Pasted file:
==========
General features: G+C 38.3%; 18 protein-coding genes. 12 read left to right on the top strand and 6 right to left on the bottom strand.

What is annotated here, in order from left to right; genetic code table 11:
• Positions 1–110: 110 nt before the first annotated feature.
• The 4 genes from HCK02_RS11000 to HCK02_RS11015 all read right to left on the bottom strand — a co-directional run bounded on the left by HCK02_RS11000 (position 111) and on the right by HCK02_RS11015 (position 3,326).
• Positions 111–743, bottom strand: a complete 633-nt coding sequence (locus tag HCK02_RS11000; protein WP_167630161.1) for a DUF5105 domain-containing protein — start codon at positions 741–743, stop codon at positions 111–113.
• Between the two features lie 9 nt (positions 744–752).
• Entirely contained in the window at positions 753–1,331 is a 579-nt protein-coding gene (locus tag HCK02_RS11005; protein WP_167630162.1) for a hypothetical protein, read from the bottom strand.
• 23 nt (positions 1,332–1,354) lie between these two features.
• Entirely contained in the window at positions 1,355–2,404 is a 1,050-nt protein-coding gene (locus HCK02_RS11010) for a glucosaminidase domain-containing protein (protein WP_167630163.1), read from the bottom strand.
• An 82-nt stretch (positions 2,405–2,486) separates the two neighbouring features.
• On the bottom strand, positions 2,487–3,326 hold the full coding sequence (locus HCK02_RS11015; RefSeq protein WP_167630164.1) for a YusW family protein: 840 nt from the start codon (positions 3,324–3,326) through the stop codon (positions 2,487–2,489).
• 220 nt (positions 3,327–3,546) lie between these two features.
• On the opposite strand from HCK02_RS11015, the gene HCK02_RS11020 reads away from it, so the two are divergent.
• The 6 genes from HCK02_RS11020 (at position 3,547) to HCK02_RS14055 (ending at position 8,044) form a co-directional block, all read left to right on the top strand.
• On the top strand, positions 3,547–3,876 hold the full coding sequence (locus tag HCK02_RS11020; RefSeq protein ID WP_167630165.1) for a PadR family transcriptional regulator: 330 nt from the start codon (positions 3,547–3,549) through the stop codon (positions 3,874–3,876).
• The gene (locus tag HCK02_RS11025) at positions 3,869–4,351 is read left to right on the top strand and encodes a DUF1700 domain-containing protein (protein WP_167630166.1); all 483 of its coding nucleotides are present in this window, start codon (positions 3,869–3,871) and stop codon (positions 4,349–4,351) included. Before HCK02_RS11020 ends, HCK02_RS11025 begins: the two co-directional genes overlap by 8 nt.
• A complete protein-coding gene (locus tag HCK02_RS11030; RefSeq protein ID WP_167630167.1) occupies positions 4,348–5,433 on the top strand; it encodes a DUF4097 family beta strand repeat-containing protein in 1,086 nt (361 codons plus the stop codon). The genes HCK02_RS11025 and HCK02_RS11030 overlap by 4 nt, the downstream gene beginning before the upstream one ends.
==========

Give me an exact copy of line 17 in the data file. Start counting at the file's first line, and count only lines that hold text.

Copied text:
• A complete protein-coding gene (locus tag HCK02_RS11030; RefSeq protein ID WP_167630167.1) occupies positions 4,348–5,433 on the top strand; it encodes a DUF4097 family beta strand repeat-containing protein in 1,086 nt (361 codons plus the stop codon). The genes HCK02_RS11025 and HCK02_RS11030 overlap by 4 nt, the downstream gene beginning before the upstream one ends.